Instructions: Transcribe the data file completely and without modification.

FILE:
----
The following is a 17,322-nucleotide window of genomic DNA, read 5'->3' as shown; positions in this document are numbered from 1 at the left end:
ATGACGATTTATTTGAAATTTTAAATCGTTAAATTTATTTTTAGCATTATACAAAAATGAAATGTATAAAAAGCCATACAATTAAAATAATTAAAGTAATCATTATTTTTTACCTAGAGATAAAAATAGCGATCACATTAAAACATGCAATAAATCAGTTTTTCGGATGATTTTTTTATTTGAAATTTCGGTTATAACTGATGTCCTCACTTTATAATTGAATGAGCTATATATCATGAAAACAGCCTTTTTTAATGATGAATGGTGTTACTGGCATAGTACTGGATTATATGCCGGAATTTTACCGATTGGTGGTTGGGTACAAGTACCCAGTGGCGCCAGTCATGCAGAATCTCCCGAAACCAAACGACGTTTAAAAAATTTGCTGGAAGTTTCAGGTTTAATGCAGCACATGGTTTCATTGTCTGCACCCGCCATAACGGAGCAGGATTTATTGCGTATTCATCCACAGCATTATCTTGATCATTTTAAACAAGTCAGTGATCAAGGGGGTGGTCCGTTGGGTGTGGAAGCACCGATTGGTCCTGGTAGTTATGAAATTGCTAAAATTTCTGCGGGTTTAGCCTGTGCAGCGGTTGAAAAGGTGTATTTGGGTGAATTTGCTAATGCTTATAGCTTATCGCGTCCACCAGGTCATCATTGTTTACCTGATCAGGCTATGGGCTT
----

The following is a 17,322-nucleotide window of genomic DNA, read 5'->3' as shown; positions in this document are numbered from 1 at the left end:
ATGACGATTTATTTGAAATTTTAAATCGTTAAATTTATTTTTAGCATTATACAAAAATGAAATGTATAAAAAGCCATACAATTAAAATAATTAAAGTAATCATTATTTTTTACCTAGAGATAAAAATAGCGATCACATTAAAACATGCAATAAATCAGTTTTTCGGATGATTTTTTTATTTGAAATTTCGGTTATAACTGATGTCCTCACTTTATAATTGAATGAGCTATATATCATGAAAACAGCCTTTTTTAATGATGAATGGTGTTACTGGCATAGTACTGGATTATATGCCGGAATTTTACCGATTGGTGGTTGGGTACAAGTACCCAGTGGCGCCAGTCATGCAGAATCTCCCGAAACCAAACGACGTTTAAAAAATTTGCTGGAAGTTTCAGGTTTAATGCAGCACATGGTTTCATTGTCTGCACCCGCCATAACGGAGCAGGATTTATTGCGTATTCATCCACAGCATTATCTTGATCATTTTAAACAAGTCAGTGATCAAGGGGGTGGTCCGTTGGGTGTGGAAGCACCGATTGGTCCTGGTAGTTATGAAATTGCTAAAATTTCTGCGGGTTTAGCCTGTGCAGCGGTTGAAAAGGTGTATTTGGGTGAATTTGCTAATGCTTATAGCTTATCGCGTCCACCAGGTCATCATTGTTTACCTGATCAGGCTATGGGCTT